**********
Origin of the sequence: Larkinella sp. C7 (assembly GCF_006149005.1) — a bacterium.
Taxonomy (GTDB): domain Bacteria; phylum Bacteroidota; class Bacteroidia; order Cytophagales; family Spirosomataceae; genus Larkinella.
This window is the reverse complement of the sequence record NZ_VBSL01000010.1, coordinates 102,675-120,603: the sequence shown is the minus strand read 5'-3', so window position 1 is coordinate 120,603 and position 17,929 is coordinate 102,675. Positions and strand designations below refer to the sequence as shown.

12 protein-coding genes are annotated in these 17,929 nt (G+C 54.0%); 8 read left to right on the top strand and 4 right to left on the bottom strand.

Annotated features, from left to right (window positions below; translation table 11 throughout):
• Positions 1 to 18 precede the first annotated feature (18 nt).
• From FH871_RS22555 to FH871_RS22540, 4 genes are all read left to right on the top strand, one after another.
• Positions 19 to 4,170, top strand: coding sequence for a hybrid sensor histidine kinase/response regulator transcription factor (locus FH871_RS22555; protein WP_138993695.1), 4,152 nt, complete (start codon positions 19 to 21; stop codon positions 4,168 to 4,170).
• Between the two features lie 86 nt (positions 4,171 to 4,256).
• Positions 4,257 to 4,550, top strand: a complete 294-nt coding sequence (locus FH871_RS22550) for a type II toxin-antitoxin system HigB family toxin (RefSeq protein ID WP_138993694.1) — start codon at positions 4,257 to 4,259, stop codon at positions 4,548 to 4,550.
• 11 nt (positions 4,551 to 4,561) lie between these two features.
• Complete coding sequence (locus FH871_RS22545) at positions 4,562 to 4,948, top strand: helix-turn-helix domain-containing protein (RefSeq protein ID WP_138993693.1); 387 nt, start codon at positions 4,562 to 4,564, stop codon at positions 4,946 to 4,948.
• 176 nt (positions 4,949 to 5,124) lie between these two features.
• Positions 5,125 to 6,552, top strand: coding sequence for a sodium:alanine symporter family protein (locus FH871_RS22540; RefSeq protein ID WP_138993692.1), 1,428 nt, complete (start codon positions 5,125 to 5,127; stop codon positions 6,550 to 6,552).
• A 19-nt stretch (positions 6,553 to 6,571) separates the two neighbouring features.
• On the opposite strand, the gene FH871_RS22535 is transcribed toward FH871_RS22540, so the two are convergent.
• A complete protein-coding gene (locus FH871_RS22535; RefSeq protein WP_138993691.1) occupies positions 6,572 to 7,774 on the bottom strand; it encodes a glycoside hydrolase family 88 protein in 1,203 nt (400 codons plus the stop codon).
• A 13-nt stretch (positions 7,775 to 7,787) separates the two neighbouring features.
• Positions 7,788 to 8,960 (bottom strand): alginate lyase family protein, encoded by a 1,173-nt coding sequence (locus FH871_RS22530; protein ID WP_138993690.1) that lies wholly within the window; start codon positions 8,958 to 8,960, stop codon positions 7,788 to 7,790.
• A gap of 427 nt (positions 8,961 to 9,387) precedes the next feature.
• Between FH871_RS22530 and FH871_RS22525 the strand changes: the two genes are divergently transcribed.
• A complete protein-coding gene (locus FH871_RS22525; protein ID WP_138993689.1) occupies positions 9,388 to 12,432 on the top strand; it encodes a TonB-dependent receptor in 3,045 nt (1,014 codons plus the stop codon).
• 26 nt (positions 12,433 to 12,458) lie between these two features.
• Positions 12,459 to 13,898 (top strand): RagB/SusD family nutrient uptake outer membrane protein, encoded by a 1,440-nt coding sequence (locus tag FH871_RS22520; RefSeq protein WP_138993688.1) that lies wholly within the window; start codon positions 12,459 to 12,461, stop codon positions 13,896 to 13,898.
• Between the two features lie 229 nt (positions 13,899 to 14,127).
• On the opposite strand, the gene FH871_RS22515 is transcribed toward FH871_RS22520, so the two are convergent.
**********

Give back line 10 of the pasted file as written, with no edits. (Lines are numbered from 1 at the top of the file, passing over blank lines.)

• Positions 4,257 to 4,550, top strand: a complete 294-nt coding sequence (locus FH871_RS22550) for a type II toxin-antitoxin system HigB family toxin (RefSeq protein ID WP_138993694.1) — start codon at positions 4,257 to 4,259, stop codon at positions 4,548 to 4,550.